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The Gold Bird Variations – Some Images by Fung Lin Hall

April 13th, 2014
  • The Fact that Socrates wrote nothing.
    The Fact that Jesus wrote nothing.
    The Fact that Buddha wrote Nothing.

    Vanishing Point page 128. David Markson

  • Bird baby lost
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  • Related links –
    Three Oracles and Three Sculptures Snake or Spoon

    Rainbow Trouts, Jackson Pollack and Birds

    Last Life in the Lens Universe - (with bonus film links)

    Above images by Fung Lin Hall

  • François Rabelais, the Renaissance humanist

    April 9th, 2014
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    Nature abhors a vacuum.
    Half the world does not know how the other half lives. – Francois Rabelais
    Read more here.

  • François Rabelais, writer, doctor, humanist

    Rabelais’ use of his native tongue was astoundingly original, lively, and creative. He introduced dozens of Greek, Latin, and Italian loan-words and direct translations of Greek and Latin compound words and idioms into French. He also used many dialectal forms and invented new words and metaphors, some of which have become part of the standard language and are still used today. Rabelais is arguably one of the authors who has enriched the French language in the most significant way.
    His works are also known for being filled with sexual double-entendres, dirty jokes and bawdy songs that may shock even modern readers.

    And one more Rabelais on (youtube) with Medieval/Renaissance music

  • via wiki

    In his novel Tristram Shandy, Laurence Sterne quotes extensively from Rabelais.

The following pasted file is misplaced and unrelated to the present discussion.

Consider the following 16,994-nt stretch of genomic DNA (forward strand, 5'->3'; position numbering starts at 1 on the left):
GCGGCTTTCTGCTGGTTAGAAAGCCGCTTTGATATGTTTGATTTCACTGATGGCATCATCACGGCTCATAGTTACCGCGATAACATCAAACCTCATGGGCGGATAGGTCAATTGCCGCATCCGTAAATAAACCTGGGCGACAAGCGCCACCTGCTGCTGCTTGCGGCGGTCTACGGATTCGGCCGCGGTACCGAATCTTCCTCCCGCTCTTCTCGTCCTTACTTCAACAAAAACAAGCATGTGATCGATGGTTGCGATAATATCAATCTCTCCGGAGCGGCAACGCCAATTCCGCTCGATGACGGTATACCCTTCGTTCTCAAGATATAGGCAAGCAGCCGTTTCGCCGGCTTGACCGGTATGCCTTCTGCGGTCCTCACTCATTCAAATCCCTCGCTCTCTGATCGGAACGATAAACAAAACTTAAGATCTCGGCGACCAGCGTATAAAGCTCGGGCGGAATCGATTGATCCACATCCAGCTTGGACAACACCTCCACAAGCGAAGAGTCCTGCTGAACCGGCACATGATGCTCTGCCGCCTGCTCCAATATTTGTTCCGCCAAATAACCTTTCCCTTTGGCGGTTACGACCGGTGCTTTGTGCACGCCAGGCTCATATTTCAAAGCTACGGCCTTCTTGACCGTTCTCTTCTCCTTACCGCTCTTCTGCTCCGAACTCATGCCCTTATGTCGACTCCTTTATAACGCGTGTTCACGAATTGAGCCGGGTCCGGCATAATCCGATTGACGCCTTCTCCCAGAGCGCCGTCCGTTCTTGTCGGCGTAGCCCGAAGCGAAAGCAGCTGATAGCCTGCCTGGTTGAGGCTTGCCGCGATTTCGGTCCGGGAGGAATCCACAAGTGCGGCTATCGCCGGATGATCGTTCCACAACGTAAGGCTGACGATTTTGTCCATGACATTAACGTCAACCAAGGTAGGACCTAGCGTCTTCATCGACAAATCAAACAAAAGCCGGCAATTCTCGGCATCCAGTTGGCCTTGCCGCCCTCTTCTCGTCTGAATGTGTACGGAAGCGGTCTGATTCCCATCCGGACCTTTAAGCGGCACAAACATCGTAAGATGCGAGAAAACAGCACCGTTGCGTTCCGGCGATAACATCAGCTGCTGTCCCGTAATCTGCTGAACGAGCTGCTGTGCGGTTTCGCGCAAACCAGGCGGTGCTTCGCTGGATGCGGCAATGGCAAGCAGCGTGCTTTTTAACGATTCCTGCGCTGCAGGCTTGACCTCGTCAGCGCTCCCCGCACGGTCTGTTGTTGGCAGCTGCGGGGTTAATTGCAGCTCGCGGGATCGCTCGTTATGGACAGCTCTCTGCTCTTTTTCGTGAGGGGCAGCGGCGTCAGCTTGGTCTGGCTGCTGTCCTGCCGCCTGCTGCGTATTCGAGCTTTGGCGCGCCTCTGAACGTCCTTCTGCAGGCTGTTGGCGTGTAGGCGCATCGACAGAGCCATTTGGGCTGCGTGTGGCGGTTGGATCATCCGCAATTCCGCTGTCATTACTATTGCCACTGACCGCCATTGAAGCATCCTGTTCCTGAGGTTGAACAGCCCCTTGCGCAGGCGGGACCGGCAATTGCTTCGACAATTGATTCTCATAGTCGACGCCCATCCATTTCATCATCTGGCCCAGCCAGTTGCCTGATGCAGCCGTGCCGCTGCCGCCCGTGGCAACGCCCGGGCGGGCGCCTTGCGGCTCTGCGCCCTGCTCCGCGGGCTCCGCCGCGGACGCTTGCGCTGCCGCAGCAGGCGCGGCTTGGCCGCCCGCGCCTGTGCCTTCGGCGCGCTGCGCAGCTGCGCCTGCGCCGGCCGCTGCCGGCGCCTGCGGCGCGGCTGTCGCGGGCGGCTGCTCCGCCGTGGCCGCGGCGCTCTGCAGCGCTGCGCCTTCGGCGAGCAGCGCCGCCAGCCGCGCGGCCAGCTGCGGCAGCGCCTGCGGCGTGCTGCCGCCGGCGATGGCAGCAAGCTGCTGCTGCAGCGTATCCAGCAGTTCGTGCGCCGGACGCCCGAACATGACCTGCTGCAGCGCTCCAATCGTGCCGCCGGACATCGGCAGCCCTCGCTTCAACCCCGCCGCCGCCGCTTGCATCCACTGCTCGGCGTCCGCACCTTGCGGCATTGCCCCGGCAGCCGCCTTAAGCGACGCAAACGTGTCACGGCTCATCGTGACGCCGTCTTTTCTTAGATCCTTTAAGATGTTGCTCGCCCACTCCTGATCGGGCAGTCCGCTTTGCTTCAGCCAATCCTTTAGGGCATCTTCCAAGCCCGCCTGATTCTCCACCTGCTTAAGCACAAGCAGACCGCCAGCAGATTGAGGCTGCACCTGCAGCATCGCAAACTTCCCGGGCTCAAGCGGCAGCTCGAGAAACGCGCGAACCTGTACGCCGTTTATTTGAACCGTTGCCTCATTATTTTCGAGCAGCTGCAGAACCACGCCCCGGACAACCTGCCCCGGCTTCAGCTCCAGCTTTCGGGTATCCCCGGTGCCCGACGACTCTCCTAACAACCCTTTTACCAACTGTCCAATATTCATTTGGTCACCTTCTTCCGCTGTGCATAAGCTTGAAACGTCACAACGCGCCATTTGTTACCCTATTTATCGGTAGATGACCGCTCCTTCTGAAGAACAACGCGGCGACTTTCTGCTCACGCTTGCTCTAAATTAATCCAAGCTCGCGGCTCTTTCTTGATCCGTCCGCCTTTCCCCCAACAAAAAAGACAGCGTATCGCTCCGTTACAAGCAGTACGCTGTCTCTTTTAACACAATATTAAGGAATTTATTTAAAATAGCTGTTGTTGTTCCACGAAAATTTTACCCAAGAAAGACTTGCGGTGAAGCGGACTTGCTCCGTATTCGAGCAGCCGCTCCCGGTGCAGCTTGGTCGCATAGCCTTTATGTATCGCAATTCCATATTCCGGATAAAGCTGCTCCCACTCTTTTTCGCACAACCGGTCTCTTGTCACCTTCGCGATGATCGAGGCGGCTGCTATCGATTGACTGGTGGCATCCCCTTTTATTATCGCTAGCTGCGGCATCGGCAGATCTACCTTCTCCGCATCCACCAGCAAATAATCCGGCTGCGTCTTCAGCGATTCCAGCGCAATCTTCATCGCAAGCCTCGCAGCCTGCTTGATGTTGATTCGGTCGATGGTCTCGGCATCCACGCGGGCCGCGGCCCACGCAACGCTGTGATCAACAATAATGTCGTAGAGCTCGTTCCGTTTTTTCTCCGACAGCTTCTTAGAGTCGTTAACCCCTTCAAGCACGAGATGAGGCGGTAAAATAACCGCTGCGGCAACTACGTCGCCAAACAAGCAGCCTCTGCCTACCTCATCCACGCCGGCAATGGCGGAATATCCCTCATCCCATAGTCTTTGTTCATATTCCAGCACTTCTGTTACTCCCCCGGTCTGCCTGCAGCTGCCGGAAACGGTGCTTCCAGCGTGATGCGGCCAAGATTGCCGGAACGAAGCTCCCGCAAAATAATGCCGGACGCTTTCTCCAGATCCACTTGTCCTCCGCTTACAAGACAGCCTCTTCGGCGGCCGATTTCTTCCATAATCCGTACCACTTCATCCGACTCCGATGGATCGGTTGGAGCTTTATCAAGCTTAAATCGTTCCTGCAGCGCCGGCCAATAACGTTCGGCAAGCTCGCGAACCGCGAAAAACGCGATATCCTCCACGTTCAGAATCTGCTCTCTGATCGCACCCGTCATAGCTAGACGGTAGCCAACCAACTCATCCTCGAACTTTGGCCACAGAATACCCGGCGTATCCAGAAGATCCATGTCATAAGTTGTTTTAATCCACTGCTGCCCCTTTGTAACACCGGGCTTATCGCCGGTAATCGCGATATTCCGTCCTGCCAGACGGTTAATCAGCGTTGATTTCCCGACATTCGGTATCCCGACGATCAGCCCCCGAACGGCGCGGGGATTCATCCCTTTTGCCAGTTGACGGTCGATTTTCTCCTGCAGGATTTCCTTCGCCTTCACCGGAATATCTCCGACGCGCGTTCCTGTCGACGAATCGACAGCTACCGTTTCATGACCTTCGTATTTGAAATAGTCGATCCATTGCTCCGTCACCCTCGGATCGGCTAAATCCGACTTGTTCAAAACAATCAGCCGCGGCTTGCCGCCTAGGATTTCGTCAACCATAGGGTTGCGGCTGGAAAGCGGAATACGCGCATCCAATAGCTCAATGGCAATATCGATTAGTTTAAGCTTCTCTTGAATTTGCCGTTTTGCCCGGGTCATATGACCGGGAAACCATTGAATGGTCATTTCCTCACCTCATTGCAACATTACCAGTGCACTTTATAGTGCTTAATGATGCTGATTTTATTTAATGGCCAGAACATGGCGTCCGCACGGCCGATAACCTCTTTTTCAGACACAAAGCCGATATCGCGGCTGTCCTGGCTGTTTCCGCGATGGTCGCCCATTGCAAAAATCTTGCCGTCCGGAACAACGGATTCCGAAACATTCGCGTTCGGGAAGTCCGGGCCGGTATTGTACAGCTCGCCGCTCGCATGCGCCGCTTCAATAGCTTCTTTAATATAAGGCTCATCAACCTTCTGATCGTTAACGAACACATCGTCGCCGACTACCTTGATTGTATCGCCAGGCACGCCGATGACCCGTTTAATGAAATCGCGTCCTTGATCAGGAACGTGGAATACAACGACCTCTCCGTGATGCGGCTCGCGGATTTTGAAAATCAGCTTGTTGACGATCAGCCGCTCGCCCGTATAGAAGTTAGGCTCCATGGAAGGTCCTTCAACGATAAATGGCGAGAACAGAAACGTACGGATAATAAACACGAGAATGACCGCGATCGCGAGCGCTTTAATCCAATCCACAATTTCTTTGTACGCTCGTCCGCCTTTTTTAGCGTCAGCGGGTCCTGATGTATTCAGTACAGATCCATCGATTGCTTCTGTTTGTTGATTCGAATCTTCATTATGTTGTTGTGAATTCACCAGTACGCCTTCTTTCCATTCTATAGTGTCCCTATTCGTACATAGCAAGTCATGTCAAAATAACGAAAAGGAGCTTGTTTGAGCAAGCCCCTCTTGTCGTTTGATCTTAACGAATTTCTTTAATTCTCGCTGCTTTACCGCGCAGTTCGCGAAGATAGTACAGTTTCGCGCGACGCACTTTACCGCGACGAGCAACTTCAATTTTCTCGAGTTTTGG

Alfred Jarry performed from memory, hymns of Rabelais at Symbolist Rachilde’s Tuesday salons, and worked for years on an unfinished translation of Gargantua and Pantagruel.

    Anatole France lectured on him in Argentina. John Cowper Powys, D. B. Wyndham-Lewis, and Lucien Febvre (one of the founders of the French historical school Annales) wrote books about him. Mikhail Bakhtin, a Russian philosopher and critic, derived his celebrated concept of the carnivalesque and grotesque body from the world of Rabelais.

    Hilaire Belloc was a great admirer of Rabelais. He praised him as “at the summit” of authors of fantastic books.[14] He also wrote a short story entitled “On the Return of the Dead” in which Rabelais descended from heaven to earth in 1902 to give a lecture in praise of wine at the London School of Economics, but was instead arrested.

    Mikhail Bakhtin wrote Rabelais and His World, praising the author for understanding and unbridled embrace of the carnival grotesque. In the book he analyzes Rabelais’s use of the carnival grotesque throughout his writings and laments the death of the purely communal spirit and regenerating laughter of the carnival in modern culture.

    George Orwell was not an admirer of Rabelais. Writing in 1940, he called him “an exceptionally perverse, morbid writer, a case for psychoanalysis”.

    Milan Kundera, in a 2007 article in The New Yorker, wrote: “(Rabelais) is, along with Cervantes, the founder of an entire art, the art of the novel.” (page 31). He speaks in the highest terms of Rabelais, calling him “the best”, along with Flaubert.

    Rabelais was a major reference point for a few main characters (Boozing wayward monks, University Professors, and Assistants) in Robertson Davies’s novel The Rebel Angels, part of the The Cornish Trilogy. One of the main characters in the novel, Maria Theotoky, writes her PhD on the works of Rabelais, while a murder plot unfolds around a scholarly unscathed manuscript. Rabelais was also mentioned in Davies’s books The Lyre of Orpheus, and Tempest-Tost.[citation needed]

    Rabelais is highlighted as a pivotal figure in Kenzaburō Ōe’s acceptance speech for the Nobel Prize in Literature in 1994

    Spero, Woodman and Carruth

    April 3rd, 2014

  • (Nancy Spero at her studio)

    More Nancy Spero here.

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    Francesca Woodman
    (via)
    April 3, 1958 – January 19, 1981

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    Lucille Clifton and Hayden Carruth

    He did read the prominent poets Ben Johnson, William Yeats, and Ezra Pound, but added that “the real question is not by whom I was influenced, but how.” To Miller, Carruth’s early grounding in traditional poetic forms prepared him to “improvise” later on, much like the way jazz musicians often study classical music early in their training: “The discipline must precede the rejection of discipline.”